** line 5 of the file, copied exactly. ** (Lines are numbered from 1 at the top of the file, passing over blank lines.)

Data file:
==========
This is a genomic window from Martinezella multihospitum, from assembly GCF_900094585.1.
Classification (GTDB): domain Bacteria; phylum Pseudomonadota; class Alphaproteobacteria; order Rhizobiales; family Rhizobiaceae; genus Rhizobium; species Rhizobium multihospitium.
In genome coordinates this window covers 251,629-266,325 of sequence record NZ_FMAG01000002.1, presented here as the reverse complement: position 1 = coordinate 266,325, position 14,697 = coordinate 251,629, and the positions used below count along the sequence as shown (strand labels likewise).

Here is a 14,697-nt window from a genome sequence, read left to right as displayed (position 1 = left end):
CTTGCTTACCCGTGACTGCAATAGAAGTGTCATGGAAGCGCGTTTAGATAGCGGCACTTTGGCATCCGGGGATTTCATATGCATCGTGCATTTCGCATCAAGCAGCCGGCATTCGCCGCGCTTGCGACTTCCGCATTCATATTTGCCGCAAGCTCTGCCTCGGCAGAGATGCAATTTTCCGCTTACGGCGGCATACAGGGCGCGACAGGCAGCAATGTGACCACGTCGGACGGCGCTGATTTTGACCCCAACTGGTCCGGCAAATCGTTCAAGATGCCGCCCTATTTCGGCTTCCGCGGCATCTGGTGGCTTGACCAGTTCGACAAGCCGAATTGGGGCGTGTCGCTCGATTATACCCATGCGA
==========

CTTGCTTACCCGTGACTGCAATAGAAGTGTCATGGAAGCGCGTTTAGATAGCGGCACTTTGGCATCCGGGGATTTCATATGCATCGTGCATTTCGCATCAAGCAGCCGGCATTCGCCGCGCTTGCGACTTCCGCATTCATATTTGCCGCAAGCTCTGCCTCGGCAGAGATGCAATTTTCCGCTTACGGCGGCATACAGGGCGCGACAGGCAGCAATGTGACCACGTCGGACGGCGCTGATTTTGACCCCAACTGGTCCGGCAAATCGTTCAAGATGCCGCCCTATTTCGGCTTCCGCGGCATCTGGTGGCTTGACCAGTTCGACAAGCCGAATTGGGGCGTGTCGCTCGATTATACCCATGCGA